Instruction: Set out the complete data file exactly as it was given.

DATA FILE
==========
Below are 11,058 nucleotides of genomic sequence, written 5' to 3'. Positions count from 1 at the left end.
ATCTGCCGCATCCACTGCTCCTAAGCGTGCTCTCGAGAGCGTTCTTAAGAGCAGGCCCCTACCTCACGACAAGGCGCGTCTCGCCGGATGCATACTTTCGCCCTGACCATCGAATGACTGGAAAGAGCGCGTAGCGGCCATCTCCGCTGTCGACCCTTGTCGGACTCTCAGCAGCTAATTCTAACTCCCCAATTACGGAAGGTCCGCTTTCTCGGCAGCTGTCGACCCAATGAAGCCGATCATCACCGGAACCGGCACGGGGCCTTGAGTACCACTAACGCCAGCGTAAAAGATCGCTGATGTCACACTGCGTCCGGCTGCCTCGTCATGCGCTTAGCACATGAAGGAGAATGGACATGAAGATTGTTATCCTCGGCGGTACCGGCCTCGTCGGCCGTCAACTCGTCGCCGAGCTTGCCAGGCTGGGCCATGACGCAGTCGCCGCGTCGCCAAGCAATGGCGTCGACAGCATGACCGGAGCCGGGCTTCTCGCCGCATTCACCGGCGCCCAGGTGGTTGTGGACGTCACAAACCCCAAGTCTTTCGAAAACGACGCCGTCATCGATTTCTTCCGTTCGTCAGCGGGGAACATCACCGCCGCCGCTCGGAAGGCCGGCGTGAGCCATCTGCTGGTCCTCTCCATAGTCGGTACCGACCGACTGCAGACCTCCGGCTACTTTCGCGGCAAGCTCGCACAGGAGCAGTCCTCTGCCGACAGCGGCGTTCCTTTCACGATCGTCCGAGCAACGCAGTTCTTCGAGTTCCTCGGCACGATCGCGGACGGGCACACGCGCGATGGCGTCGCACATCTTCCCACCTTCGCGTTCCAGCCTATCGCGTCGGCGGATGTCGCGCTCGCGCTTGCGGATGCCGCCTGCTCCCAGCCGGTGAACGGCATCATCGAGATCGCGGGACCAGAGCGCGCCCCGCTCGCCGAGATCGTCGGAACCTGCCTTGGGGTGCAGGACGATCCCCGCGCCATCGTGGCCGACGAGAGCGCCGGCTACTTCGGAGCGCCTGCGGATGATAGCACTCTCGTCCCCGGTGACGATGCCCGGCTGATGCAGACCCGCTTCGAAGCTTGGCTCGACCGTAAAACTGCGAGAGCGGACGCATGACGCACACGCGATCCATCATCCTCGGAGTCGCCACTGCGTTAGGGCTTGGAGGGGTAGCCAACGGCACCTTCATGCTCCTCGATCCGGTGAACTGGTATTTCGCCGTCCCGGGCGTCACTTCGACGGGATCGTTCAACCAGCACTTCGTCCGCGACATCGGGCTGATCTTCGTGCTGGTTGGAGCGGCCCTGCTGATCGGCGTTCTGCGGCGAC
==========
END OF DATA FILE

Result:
Below are 11,058 nucleotides of genomic sequence, written 5' to 3'. Positions count from 1 at the left end.
ATCTGCCGCATCCACTGCTCCTAAGCGTGCTCTCGAGAGCGTTCTTAAGAGCAGGCCCCTACCTCACGACAAGGCGCGTCTCGCCGGATGCATACTTTCGCCCTGACCATCGAATGACTGGAAAGAGCGCGTAGCGGCCATCTCCGCTGTCGACCCTTGTCGGACTCTCAGCAGCTAATTCTAACTCCCCAATTACGGAAGGTCCGCTTTCTCGGCAGCTGTCGACCCAATGAAGCCGATCATCACCGGAACCGGCACGGGGCCTTGAGTACCACTAACGCCAGCGTAAAAGATCGCTGATGTCACACTGCGTCCGGCTGCCTCGTCATGCGCTTAGCACATGAAGGAGAATGGACATGAAGATTGTTATCCTCGGCGGTACCGGCCTCGTCGGCCGTCAACTCGTCGCCGAGCTTGCCAGGCTGGGCCATGACGCAGTCGCCGCGTCGCCAAGCAATGGCGTCGACAGCATGACCGGAGCCGGGCTTCTCGCCGCATTCACCGGCGCCCAGGTGGTTGTGGACGTCACAAACCCCAAGTCTTTCGAAAACGACGCCGTCATCGATTTCTTCCGTTCGTCAGCGGGGAACATCACCGCCGCCGCTCGGAAGGCCGGCGTGAGCCATCTGCTGGTCCTCTCCATAGTCGGTACCGACCGACTGCAGACCTCCGGCTACTTTCGCGGCAAGCTCGCACAGGAGCAGTCCTCTGCCGACAGCGGCGTTCCTTTCACGATCGTCCGAGCAACGCAGTTCTTCGAGTTCCTCGGCACGATCGCGGACGGGCACACGCGCGATGGCGTCGCACATCTTCCCACCTTCGCGTTCCAGCCTATCGCGTCGGCGGATGTCGCGCTCGCGCTTGCGGATGCCGCCTGCTCCCAGCCGGTGAACGGCATCATCGAGATCGCGGGACCAGAGCGCGCCCCGCTCGCCGAGATCGTCGGAACCTGCCTTGGGGTGCAGGACGATCCCCGCGCCATCGTGGCCGACGAGAGCGCCGGCTACTTCGGAGCGCCTGCGGATGATAGCACTCTCGTCCCCGGTGACGATGCCCGGCTGATGCAGACCCGCTTCGAAGCTTGGCTCGACCGTAAAACTGCGAGAGCGGACGCATGACGCACACGCGATCCATCATCCTCGGAGTCGCCACTGCGTTAGGGCTTGGAGGGGTAGCCAACGGCACCTTCATGCTCCTCGATCCGGTGAACTGGTATTTCGCCGTCCCGGGCGTCACTTCGACGGGATCGTTCAACCAGCACTTCGTCCGCGACATCGGGCTGATCTTCGTGCTGGTTGGAGCGGCCCTGCTGATCGGCGTTCTGCGGCGAC